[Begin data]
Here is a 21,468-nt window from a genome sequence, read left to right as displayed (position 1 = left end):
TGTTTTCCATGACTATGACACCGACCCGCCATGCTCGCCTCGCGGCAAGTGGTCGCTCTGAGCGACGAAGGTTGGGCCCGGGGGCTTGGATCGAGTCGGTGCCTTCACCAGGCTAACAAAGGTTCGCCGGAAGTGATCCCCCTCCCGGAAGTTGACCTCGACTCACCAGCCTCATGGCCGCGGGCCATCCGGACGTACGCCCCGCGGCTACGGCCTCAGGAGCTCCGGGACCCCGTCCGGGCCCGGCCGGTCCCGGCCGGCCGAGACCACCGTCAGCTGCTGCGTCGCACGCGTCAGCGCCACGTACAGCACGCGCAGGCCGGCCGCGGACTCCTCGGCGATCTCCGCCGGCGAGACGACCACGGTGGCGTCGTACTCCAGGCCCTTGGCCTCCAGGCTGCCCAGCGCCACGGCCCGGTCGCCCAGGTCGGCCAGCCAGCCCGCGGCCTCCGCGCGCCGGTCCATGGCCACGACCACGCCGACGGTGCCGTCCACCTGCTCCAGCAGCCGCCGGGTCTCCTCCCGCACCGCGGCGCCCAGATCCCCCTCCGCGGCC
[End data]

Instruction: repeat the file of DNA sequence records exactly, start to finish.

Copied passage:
Here is a 21,468-nt window from a genome sequence, read left to right as displayed (position 1 = left end):
TGTTTTCCATGACTATGACACCGACCCGCCATGCTCGCCTCGCGGCAAGTGGTCGCTCTGAGCGACGAAGGTTGGGCCCGGGGGCTTGGATCGAGTCGGTGCCTTCACCAGGCTAACAAAGGTTCGCCGGAAGTGATCCCCCTCCCGGAAGTTGACCTCGACTCACCAGCCTCATGGCCGCGGGCCATCCGGACGTACGCCCCGCGGCTACGGCCTCAGGAGCTCCGGGACCCCGTCCGGGCCCGGCCGGTCCCGGCCGGCCGAGACCACCGTCAGCTGCTGCGTCGCACGCGTCAGCGCCACGTACAGCACGCGCAGGCCGGCCGCGGACTCCTCGGCGATCTCCGCCGGCGAGACGACCACGGTGGCGTCGTACTCCAGGCCCTTGGCCTCCAGGCTGCCCAGCGCCACGGCCCGGTCGCCCAGGTCGGCCAGCCAGCCCGCGGCCTCCGCGCGCCGGTCCATGGCCACGACCACGCCGACGGTGCCGTCCACCTGCTCCAGCAGCCGCCGGGTCTCCTCCCGCACCGCGGCGCCCAGATCCCCCTCCGCGGCC